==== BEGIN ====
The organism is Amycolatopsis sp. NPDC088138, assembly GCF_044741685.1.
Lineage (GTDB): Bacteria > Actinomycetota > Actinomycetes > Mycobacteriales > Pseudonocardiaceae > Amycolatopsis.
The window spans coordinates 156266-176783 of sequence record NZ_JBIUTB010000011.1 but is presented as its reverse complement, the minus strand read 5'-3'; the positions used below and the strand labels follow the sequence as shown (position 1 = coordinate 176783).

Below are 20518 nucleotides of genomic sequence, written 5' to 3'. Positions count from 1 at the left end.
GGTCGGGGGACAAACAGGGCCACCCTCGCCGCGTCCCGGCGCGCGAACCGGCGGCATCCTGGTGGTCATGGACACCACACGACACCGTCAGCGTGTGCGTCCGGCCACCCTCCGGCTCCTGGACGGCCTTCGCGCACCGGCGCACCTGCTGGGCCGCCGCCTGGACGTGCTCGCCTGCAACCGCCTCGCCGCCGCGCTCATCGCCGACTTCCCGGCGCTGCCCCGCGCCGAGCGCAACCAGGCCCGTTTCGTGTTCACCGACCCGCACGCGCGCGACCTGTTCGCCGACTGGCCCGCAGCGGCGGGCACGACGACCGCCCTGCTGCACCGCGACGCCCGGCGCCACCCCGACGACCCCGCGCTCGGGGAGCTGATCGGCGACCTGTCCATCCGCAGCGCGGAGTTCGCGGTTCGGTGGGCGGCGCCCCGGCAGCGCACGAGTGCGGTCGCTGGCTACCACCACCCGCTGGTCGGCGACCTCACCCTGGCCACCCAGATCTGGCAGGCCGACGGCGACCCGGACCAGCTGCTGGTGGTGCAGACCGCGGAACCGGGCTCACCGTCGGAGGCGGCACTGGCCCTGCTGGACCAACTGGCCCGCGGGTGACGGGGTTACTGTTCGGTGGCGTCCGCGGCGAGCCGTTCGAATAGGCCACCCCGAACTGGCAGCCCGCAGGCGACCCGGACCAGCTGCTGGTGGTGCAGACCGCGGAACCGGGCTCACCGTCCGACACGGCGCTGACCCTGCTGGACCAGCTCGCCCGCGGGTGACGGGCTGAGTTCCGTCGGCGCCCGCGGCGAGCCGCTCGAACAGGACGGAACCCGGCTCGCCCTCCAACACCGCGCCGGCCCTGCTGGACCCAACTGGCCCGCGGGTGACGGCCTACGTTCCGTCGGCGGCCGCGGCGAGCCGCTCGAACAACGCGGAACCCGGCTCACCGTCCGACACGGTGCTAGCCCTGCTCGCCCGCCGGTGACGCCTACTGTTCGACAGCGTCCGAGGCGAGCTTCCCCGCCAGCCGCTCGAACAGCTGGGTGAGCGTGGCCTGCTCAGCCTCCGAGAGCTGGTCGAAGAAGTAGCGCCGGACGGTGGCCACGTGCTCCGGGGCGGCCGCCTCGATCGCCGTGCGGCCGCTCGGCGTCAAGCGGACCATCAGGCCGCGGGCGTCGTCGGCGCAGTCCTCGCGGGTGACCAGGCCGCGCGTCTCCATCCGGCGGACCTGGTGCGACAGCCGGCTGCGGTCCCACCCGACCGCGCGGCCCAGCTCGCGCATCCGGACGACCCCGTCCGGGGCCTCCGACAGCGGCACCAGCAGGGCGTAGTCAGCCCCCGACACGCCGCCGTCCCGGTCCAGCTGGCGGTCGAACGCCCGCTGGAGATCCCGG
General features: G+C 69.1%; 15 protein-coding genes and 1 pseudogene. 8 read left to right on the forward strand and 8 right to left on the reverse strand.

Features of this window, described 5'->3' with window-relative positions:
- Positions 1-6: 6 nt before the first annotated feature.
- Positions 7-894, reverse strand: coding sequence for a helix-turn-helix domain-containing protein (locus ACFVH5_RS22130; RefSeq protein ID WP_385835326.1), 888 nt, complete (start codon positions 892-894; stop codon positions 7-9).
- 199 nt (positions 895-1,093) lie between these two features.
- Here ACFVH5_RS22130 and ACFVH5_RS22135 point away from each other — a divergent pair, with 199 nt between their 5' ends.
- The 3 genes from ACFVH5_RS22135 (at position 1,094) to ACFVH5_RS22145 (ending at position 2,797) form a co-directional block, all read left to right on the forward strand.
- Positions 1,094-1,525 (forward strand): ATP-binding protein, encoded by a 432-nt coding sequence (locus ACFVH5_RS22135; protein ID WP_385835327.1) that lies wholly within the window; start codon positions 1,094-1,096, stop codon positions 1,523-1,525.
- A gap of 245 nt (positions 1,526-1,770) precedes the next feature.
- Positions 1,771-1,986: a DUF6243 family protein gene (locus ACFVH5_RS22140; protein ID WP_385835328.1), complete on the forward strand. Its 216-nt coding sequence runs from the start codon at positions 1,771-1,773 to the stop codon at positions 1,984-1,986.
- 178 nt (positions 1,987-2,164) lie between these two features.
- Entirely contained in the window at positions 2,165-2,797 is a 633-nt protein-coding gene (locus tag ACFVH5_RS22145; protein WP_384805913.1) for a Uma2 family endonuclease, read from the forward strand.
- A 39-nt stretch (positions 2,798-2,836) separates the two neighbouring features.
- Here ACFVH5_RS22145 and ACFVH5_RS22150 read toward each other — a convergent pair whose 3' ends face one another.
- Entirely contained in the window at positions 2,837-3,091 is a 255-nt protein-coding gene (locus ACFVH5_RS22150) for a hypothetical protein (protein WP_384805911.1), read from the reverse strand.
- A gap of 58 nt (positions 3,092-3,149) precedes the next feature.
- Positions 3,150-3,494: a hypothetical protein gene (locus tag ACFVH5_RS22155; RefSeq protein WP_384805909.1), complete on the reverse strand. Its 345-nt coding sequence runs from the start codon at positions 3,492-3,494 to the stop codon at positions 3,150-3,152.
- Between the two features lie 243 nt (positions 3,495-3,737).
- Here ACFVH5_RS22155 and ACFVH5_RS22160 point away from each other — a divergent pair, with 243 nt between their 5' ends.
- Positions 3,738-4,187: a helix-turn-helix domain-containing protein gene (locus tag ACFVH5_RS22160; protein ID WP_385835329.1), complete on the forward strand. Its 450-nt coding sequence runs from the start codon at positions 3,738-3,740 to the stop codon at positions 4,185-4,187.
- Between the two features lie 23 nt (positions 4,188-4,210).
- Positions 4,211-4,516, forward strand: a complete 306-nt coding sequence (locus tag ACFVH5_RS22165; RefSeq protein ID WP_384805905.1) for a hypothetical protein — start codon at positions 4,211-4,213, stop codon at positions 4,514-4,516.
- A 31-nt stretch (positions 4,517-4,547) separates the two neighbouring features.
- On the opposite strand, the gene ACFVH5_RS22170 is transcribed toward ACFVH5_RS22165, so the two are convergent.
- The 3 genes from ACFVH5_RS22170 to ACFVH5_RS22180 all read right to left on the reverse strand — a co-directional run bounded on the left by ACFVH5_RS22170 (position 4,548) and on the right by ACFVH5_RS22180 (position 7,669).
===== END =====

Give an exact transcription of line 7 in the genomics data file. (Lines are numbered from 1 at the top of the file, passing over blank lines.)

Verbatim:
Features of this window, described 5'->3' with window-relative positions: